U.S. Mint Issues Commemorative Bald Eagle Coins Jan. 15, 2008
Proceeds from the coins to benefit continuing Bald Eagle care and preservation efforts.
Source: American Eagle Foundation
WASHINGTON – The United States Mint will issue three limited-edition commemorative coins on January 15th celebrating the dramatic comeback of the Bald Eagle to America’s lands, waterways and skies, and marking the 35th anniversary of the Endangered Species Act.
“We’re excited to work closely with the United States Mint and their artists and engravers to create these beautiful coins,” said American Eagle Foundation (AEF) founder and President Al Cecere. “We hope the public will enthusiastically support this program to aid the Bald Eagle, a precious national treasure, for generations to come.”
The collectable coins include a $5 gold coin, a silver dollar and a clad half-dollar (available individually and in three different special sets), and will only be sold through Dec. 31, 2008. During a one-month pre-issue period, Jan. 15th through Feb. 14th, the coins will be available at a special discounted price. They can be purchased at www.usmint.gov or by calling 1-800-USA-MINT (872-6468).
A surcharge from the sale of each commemorative coin will be earmarked to create a special American Eagle Fund endowment managed by the not-for-profit AEF. The coin program has the potential of generating over $10 million for the eagle protection cause.
The three coins will feature both natural and historical Bald Eagle images and emblems. The clad half-dollar, which is included in a special product targeted at young collectors, features the stately profile of the Bald Eagle Challenger on one side and two baby eaglets snuggled in their nest on the opposite side. Challenger, a 19-year-old non-releasable bird cared for by the AEF, is internationally known for his spectacular free-flight educational appearances at high-profile sporting events and ceremonies coast to coast.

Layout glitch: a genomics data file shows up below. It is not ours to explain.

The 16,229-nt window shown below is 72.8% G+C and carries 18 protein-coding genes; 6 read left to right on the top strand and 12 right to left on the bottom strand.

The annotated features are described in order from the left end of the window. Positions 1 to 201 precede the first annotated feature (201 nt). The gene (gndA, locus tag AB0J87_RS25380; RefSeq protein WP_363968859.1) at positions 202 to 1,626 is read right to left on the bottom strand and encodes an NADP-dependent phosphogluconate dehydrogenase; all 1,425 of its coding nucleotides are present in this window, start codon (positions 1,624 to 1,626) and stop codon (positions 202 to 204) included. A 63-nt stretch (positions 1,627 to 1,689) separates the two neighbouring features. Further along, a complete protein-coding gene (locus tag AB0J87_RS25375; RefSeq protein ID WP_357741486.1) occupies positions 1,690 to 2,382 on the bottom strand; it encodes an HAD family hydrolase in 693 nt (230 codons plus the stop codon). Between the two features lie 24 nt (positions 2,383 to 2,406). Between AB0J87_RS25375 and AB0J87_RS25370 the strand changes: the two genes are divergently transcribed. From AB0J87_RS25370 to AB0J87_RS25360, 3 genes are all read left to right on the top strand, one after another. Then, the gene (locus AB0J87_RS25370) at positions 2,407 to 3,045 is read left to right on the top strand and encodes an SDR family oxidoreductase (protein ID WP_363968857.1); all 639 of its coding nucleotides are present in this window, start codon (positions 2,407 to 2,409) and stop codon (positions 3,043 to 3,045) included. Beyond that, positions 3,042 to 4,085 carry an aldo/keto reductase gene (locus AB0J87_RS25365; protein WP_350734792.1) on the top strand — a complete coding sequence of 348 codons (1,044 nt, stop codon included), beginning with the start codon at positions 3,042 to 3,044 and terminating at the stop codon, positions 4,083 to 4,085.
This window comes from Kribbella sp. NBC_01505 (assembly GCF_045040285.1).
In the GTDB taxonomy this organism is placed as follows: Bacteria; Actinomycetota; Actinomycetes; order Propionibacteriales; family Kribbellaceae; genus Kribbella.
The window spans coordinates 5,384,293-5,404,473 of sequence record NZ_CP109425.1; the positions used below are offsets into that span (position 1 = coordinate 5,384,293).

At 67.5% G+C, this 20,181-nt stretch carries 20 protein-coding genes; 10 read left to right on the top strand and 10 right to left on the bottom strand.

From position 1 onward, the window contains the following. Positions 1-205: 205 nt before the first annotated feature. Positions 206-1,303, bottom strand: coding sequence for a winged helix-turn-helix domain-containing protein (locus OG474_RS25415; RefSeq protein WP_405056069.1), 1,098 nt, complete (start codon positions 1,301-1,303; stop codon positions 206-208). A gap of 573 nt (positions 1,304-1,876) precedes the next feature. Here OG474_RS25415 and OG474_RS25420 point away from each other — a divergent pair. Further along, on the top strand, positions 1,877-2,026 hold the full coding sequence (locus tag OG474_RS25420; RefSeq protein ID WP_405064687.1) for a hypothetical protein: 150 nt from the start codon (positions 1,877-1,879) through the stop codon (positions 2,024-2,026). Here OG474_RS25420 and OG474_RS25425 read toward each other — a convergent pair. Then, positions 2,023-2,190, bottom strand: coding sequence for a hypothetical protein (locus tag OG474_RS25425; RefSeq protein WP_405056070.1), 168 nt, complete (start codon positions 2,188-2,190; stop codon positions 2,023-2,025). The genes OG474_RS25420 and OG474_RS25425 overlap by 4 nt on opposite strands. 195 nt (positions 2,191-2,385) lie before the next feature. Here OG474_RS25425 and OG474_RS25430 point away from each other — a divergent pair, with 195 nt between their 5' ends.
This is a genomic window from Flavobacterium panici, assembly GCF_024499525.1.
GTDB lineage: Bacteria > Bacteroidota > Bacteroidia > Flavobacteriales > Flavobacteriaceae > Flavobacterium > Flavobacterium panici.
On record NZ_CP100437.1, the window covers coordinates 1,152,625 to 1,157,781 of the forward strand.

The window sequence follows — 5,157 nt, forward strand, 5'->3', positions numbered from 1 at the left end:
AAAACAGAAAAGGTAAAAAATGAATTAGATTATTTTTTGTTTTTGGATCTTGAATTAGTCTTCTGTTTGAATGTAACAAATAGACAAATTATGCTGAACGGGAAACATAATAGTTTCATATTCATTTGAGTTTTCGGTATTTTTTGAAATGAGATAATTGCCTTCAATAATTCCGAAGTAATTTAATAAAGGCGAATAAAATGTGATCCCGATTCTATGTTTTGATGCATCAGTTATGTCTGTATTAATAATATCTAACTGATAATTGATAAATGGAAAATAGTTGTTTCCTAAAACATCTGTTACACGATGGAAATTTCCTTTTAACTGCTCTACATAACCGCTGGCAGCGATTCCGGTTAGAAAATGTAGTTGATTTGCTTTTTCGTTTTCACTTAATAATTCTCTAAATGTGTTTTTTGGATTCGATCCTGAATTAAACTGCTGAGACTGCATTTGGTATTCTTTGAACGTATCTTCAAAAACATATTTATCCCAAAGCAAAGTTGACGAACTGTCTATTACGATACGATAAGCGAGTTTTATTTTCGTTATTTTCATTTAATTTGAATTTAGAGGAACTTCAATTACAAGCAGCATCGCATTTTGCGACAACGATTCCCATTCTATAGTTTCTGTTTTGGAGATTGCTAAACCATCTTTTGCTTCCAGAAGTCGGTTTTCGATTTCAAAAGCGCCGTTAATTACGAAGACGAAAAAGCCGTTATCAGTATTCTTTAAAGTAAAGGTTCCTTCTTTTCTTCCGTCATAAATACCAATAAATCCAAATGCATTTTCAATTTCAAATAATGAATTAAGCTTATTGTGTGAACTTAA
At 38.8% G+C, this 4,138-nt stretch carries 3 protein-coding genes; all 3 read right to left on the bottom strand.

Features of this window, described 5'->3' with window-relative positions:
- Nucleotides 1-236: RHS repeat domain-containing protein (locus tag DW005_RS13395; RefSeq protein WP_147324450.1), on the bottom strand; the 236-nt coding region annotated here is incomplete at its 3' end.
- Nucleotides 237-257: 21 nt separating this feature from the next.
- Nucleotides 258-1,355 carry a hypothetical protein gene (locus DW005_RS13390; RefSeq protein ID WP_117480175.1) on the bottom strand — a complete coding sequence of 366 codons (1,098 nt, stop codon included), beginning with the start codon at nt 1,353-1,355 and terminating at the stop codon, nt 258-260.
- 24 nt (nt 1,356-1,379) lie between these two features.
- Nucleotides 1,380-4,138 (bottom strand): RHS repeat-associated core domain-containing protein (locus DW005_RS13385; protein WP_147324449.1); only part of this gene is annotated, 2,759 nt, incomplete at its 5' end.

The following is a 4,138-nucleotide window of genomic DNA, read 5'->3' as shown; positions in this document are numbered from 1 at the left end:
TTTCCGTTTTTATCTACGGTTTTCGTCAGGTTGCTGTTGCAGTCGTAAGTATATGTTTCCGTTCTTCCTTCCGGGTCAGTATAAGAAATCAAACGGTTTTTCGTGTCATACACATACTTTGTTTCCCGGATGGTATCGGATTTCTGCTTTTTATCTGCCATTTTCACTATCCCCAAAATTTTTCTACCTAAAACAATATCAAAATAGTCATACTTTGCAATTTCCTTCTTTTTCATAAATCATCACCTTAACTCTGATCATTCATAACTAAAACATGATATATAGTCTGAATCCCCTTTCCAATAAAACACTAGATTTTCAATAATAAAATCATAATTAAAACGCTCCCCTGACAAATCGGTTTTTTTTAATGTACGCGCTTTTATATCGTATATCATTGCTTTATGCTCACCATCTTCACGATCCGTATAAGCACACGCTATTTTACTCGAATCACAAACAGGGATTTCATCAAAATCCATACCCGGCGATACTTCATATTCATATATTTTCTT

“This is the first time in our country’s history that the likeness of a specific famous Bald Eagle has appeared on legal tender United States coinage,” said Cecere. “In fact, Challenger and the AEF staff campaigned tirelessly on Capitol Hill to assure that the coin bill was passed unanimously.”
The American Bald Eagle Recovery & National Emblem Commemorative Coin Act (H.R. 4116) was signed into law by President George W. Bush in December 2004, to celebrate and further aid the recovery of the American Eagle.
The AEF, headquartered at Dollywood in Pigeon Forge, Tenn., spearheaded the legislation in cooperation with members of the Tennessee Congressional delegation and others. By the end of November 2004, 70 Senators and 300 House of Representatives members had signed on as co-sponsors.
“We’re grateful to President Bush and hundreds of elected officials from across the nation for uniting behind this important effort to celebrate and preserve our country’s living symbol of freedom,” said Cecere. “The amazing groundswell of support this coin program received from caring Republicans and Democrats was a real blessing for our national bird.”
Former Congressman William Jenkins (R-TN) introduced the original legislation (H.R. 4116) in the U. S. House of Representatives. Senators Lamar Alexander (R-TN) and Mary Landrieu (D-LA) introduced a companion bill (S. 2889) in the U.S. Senate.
Former Senate Majority Leader Bill Frist (R-TN), former Congressman Harold Ford (D-TN), Congressman Ron Kind (D-WI), Congressman Bart Gordon (D-TN), the Tennessee delegation and others worked diligently behind the scenes to ensure that the legislation passed during the 108th Congress.
“On June 20, 1782, the USA’s founding fathers selected the Bald Eagle as the central image of the United States national emblem at the Second Continental Congress,” said Cecere. “This majestic bird has come to represent the spirit of freedom and democracy that makes our nation great.”